Tuesday, January 20, 2009

Going for the Bilaterals

Aiden had his last behavioral soundbooth January 12th. Well, obviously not his LAST, but his last one before his big day (which is just three short weeks away!). They tested each ear separately and the results were very similar to his last test -- he showed responses, with his hearing aids in, at 45db to 50 db across all frequencies. What is weird is he always seems to dip a little in the middle frequencies, his audiogram looks like the speech banana to a sort.

We took the past month or two and really looked at all the pros and cons of bimodal (one CI and one hearing aid) and bilateral (two CIs). We researched and read all we could on each. We know families whose child(ren) have been successful with bimodal and bilateral CIs. We questioned and questioned, but what we always came back to was that bilateral would be best for Aiden. We decided to wait and make the FINAL decision the day of this past soundbooth, but with no improvements, our decision had been made.

Here are just a few things we looked at when making our decision.

What we liked about bilateral CIs:
  • Better localization and better understanding of speech in noise-- Kids learn so much from other kids and we believe that bilateral CIs will be a huge help in the classroom - for the noise and to help determine whom is speaking and from which direction.
  • Better sound quality and more sound balance
  • Less fatigue at the end of the day - I know at the end of any seminar I attend, I am worn out. Who would ever think listening would be such a hard task, but for a deaf/hoh child, even with cochlear implants, it can be very tiring!
  • If one side breaks, there's the second one for back up.
  • I also read many personal stories from parents or kids themselves saying that their child became more social with peers and participated more in class once they were bilaterally implanted. I believe this has to do with confidence. I can relate this to one of my fourth graders. I knew his hearing could fluctuate due to fluid/tubes. Whenever he was very quiet in class, stopped participating, and was very apprehensive if called upon, it alerted me to contact mom. Once the problem was corrected medically, he was a whole new student.

Some of the places we found helpful information on bilateral CIs are here, here, here, and here.

In this write-up, Is Bilateral Really Better?, this wonderful mom (and mentor to all us newbies out here), did an excellent job comparing unilateral vs. bilateral CIs. And, as she states in her article, bilateral CI's are not for everyone. There may be significant usable hearing in one ear, there may be insurance issues, or maybe medical issues that do not allow for two implants among other things. We are lucky that we have the choice between bimodal or bilateral, and bilateral is what we've determined is best for our baby.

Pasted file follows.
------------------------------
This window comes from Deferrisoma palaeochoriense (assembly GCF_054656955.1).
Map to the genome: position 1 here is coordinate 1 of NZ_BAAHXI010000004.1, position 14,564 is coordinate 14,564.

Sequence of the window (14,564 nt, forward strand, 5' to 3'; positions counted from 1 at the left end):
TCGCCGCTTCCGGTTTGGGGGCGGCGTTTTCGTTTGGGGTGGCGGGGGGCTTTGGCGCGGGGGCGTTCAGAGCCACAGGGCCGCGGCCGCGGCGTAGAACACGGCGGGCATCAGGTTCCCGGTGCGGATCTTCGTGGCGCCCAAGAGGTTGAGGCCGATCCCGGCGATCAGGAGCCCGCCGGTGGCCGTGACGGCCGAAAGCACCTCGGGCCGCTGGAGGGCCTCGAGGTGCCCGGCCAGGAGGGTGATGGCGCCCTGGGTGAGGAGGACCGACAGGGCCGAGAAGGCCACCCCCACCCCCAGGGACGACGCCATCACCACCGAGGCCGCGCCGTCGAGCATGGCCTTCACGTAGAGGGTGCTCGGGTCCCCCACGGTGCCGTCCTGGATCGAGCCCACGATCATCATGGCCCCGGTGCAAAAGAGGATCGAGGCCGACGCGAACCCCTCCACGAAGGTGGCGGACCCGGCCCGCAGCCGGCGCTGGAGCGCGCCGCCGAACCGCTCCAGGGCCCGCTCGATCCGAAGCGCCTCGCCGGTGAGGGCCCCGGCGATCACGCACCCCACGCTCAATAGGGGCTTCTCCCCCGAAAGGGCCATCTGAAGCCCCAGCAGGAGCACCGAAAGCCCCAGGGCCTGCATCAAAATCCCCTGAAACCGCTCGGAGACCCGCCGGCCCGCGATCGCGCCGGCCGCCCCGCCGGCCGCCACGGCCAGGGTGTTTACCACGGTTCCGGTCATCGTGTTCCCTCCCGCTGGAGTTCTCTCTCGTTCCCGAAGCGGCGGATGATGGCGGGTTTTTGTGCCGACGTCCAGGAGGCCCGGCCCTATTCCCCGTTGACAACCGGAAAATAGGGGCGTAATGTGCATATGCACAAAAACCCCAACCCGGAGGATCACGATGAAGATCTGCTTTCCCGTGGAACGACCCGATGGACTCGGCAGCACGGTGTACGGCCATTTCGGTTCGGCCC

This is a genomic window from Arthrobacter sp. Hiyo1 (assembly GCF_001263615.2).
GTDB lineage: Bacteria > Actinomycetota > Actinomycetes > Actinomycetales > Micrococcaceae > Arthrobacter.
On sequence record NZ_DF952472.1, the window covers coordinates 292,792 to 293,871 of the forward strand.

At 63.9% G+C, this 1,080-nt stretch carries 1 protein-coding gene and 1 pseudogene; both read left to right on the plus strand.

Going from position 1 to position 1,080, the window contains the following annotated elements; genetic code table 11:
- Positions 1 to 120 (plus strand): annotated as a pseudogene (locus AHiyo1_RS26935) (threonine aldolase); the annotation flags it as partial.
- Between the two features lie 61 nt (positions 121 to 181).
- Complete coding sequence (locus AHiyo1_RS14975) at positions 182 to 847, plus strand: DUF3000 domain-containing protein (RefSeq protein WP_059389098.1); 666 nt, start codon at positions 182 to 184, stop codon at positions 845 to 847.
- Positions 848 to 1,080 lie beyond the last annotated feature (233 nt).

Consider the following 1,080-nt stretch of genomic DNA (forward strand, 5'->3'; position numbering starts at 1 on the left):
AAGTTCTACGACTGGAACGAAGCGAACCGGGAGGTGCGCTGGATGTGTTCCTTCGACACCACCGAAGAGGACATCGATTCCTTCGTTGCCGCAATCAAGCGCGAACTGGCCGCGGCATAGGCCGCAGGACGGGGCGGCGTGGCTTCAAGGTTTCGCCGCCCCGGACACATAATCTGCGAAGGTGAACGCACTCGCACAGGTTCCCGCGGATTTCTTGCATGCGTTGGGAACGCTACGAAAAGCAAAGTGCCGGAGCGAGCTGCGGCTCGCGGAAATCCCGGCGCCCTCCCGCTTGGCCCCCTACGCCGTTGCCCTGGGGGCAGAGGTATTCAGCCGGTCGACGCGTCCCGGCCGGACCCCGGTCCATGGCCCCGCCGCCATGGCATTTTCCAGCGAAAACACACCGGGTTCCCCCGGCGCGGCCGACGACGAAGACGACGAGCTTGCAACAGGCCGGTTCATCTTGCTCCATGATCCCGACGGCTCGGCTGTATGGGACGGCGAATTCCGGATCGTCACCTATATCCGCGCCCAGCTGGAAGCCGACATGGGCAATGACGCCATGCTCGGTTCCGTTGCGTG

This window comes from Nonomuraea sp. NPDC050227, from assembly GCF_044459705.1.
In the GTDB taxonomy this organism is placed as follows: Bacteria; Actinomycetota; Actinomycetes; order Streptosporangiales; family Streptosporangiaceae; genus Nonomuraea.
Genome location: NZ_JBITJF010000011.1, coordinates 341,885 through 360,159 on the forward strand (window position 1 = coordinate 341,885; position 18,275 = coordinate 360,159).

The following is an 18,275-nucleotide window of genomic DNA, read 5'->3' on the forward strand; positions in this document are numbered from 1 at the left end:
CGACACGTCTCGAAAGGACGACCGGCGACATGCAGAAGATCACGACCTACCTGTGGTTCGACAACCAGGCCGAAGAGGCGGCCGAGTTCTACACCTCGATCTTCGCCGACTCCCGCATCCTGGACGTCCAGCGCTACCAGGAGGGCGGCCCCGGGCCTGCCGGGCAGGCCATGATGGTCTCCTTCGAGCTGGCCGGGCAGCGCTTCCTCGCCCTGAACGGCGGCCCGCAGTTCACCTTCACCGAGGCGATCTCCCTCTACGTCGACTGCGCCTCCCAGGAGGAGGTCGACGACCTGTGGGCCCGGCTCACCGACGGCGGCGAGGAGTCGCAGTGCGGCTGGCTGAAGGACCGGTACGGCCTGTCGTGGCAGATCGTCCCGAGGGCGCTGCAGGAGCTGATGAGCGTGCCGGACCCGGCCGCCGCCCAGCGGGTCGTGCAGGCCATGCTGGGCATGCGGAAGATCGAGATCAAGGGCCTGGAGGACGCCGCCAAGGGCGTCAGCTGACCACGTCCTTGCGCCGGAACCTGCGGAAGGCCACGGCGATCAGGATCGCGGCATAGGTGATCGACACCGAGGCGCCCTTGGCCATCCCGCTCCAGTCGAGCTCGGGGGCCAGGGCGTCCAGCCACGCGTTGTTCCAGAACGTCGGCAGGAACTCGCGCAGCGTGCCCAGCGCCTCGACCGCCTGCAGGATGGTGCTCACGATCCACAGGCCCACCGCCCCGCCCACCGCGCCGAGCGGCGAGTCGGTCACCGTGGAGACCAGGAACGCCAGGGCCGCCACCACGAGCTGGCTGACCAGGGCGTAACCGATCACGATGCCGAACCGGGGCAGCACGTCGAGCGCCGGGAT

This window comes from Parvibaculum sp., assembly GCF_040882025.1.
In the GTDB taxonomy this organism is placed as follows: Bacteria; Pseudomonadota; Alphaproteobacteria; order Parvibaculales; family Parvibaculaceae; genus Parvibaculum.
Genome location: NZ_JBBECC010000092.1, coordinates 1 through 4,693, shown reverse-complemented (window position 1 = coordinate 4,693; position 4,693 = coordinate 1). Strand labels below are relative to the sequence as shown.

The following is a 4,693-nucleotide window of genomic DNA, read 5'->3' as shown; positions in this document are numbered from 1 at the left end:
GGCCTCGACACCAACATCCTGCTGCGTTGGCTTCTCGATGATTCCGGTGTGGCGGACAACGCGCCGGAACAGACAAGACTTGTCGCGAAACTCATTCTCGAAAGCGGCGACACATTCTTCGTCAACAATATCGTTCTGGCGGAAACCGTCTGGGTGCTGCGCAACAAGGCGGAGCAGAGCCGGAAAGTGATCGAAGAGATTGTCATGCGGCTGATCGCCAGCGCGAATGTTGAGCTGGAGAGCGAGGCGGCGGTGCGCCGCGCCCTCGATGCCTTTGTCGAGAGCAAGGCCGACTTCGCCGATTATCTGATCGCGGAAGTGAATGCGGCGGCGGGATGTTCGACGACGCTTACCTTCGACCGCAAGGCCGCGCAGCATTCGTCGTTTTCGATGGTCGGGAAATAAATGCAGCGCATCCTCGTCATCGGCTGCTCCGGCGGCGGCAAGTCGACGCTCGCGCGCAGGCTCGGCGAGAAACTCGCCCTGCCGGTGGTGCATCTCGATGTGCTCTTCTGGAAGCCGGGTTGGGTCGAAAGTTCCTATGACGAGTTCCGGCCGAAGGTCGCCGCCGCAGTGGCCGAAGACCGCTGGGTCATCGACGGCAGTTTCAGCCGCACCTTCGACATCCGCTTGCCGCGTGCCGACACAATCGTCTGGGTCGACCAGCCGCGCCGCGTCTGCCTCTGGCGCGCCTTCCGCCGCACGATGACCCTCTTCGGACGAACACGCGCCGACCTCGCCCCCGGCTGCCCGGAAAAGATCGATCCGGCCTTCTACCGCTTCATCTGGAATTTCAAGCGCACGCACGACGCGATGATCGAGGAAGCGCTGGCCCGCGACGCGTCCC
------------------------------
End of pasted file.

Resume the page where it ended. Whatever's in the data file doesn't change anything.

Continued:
What we liked about bimodal:

When we started seeing Aiden doing well with his hearing aids and learned his deafness was due to EVAS, we started thinking about just implanting one side. Here are factors we considered when making this decision.

  • Use of residual hearing -- Through the great use of his aids and his learning to listen, Aiden has shown us that he does have some residual hearing, and therefore the sound of music and sound quality in general could be better for him. With CI's you hear electronically, with hearing aids you still hear acoustically (the difference was described to me by the analogy of a song played on an acoustic guitar vs. the same song played on an electric guitar). In a bimodal situation, it allows for all sounds of speech through the CI (hearing aids provide more lower frequency sounds than the higher ones), yet still allows for natural acoustic hearing through the hearing aid. One thing we had to consider though, was with his EVAS, his residual hearing can be lost progressively, or one day, completely gone.
  • Future technological advances - This has always been a thought in the back of our minds, should we "save" an ear for future technologies? We are sure that one day there will be better technologies, but we decided we needed to stay in the now and the known. NOW is the time that Aiden is in his prime learning stages and what we know is that cochlear implants will provide him optimal learning capabilities.

When researching bimodal, this is one article I found interesting.

All in all, we decided that bilateral implants are a better choice for Aiden and our family. Therefore, on February 11th (with certification from our insurance, which we're still waiting on, please cross your fingers all goes through!), Aiden will get his cochlear implants. Our surgeon agreed to perform simultaneous implant surgery, which will save Aiden from having to go through a second surgery months from now. Recovery may be a little rougher (hard to sleep on either side), but again, we feel this is the best for Aiden and we can't be more excited (or nervous)!

2 comments:

Drew's Mom said...

Congratulations on making your decision! I can't wait to read your blog post of 1/20/10! There are some amazing things in store for Mr. Aiden.

(We are obviously thrilled with Drew's simultaneous implants, and I am certain Aiden will be a superstar with parents like you!)

leahlefler said...

I'm keeping my fingers crossed for your insurance approval. He's going to do so wonderfully with his implants! I'm also sending all my thoughts and prayers during the nerve-wracking wait until surgery and then activation.